ABC posted talking points about Zika virus to the Member Website last week. That was in the context of this Flavivirus spreading from its “home” in Africa eastward, with extensive epidemics in South and Central America and the Caribbean Islands (see Fauci AS, Morens DM). Driving immediate concern is a temporal and geographic association of Zika activity with the increased incidence of a devastating neurodevelopmental abnormality, microcephaly, especially in Brazil. The hypothesis is that in utero Zika infection is responsible. CDC has issued a warning for pregnant U.S. women going to affected countries (see CDC’s Interim Guidance).
Zika can be present in the blood of well donors; there is precedent for transfusion-transmission of other flaviviruses (hepatitis C virus, West Nile, and dengue) and one news report of infection after transfusion from Brazil (see Outbreak News Today). There has been a handful of imported, but no autochthonous, infections recognized in the U.S. since 2007. The mosquito vectors are present in the U.S. but large epidemics are probably unlikely here, as is also true for dengue and chikungunya, which spread efficiently via the same vectors in more tropical, less developed regions outside the U.S.
What can and should we do? It is easy to say, “follow the development of scientific and epidemiologic evidence that Zika threatens transfusion recipients” – we are and will continue doing that. While large outbreaks are confined to ex-U.S. countries and we try to understand the relationship of Zika to microcephaly, it is time to decide if we should require donors to delay presenting for 28 days after travel to the long and expanding list of countries in the Western Hemisphere with epidemic Zika. This is beyond an interval during which we expect the virus to circulate in blood. Surveys by the AABB Transfusion Transmitted Diseases Committee suggest that, during the winter travel season, a broader 28-day deferral will affect approximately 4 percent of donors beyond current malaria restrictions (see Spencer BR, et al).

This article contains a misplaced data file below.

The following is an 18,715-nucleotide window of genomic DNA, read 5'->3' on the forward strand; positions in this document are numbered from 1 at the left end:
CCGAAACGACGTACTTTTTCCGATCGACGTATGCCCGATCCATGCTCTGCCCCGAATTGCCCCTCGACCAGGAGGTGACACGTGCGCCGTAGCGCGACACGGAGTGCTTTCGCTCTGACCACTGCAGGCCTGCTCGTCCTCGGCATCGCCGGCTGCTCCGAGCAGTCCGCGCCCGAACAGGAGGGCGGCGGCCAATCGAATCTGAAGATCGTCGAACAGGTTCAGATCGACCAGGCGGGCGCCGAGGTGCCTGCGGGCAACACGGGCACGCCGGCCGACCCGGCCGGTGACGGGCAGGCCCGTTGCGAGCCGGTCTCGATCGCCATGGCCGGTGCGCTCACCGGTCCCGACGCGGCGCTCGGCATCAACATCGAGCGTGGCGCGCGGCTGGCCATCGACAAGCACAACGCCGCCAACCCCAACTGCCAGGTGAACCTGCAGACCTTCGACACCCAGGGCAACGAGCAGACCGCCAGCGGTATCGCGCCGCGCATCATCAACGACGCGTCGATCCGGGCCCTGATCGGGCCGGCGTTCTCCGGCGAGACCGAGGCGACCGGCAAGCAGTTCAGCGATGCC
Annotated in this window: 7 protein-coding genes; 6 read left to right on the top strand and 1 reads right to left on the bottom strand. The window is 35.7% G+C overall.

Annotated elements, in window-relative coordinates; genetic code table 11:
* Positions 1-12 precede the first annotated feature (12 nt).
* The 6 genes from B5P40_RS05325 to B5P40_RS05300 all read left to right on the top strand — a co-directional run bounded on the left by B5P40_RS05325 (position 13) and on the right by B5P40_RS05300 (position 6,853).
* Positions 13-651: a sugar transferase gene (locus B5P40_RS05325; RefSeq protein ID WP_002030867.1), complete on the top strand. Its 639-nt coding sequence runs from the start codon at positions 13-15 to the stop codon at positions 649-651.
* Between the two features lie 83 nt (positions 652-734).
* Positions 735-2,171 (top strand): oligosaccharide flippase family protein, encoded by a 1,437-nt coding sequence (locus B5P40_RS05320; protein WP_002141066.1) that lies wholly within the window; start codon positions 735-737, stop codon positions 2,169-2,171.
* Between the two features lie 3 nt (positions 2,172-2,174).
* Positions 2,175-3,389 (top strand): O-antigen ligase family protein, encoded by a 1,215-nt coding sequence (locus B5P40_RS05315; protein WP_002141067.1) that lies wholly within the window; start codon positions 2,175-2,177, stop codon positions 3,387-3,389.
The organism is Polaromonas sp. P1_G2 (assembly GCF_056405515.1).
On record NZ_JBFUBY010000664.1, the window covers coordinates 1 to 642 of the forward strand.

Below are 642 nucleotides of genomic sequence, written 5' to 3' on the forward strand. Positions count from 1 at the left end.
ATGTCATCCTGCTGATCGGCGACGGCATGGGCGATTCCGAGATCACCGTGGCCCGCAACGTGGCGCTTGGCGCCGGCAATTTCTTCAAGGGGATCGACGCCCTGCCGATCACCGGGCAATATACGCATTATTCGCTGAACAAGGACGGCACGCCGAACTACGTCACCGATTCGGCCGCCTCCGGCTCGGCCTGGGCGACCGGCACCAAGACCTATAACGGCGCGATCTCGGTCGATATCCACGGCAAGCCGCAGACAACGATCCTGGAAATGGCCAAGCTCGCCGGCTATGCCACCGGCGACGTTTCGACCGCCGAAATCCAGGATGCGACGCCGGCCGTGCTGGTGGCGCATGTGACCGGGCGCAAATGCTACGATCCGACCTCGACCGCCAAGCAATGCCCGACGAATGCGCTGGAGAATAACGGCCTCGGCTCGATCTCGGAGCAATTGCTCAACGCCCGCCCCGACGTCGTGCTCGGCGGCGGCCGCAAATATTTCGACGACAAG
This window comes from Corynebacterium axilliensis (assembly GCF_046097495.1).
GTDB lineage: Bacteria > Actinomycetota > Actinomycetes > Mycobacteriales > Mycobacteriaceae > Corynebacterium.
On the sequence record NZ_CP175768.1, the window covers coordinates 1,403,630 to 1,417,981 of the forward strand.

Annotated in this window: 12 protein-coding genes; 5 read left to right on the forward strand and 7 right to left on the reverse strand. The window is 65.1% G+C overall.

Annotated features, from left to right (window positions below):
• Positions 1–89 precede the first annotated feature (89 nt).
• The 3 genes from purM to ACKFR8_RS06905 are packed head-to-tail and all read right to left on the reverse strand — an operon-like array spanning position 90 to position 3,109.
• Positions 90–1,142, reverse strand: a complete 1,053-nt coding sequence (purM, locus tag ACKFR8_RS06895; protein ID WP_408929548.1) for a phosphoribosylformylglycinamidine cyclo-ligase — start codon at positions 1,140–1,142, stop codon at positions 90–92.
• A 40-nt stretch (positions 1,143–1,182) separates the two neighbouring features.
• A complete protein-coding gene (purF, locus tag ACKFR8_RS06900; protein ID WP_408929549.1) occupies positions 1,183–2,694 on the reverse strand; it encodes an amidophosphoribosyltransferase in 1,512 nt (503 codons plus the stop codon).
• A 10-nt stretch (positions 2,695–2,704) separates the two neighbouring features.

This will provide substantial protection from Zika, but also dengue, chikungunya, and the other acute arboviral infections that experience tells us will continue to emerge and spread as the globe shrinks. On the downside, we will briefly defer some donors, with a greater burden in regions with more travel and greater impact on donors at mobile blood drives to which our centers go only once or twice a year – for pathogens whose threat to blood recipients may be small, poorly characterized, or completely theoretical.
ABC members must understand these countervailing arguments, consider how they might operationalize the approach, and how to inform and educate staff and donors to minimize deferral and confusion while protecting recipient safety. My personal opinion is that Zika is the “straw that breaks the camel’s back” in a caravan of arboviral infections: a deferral is a justified precaution.
Louis Katz, MD, Chief Medical Officer, email@example.com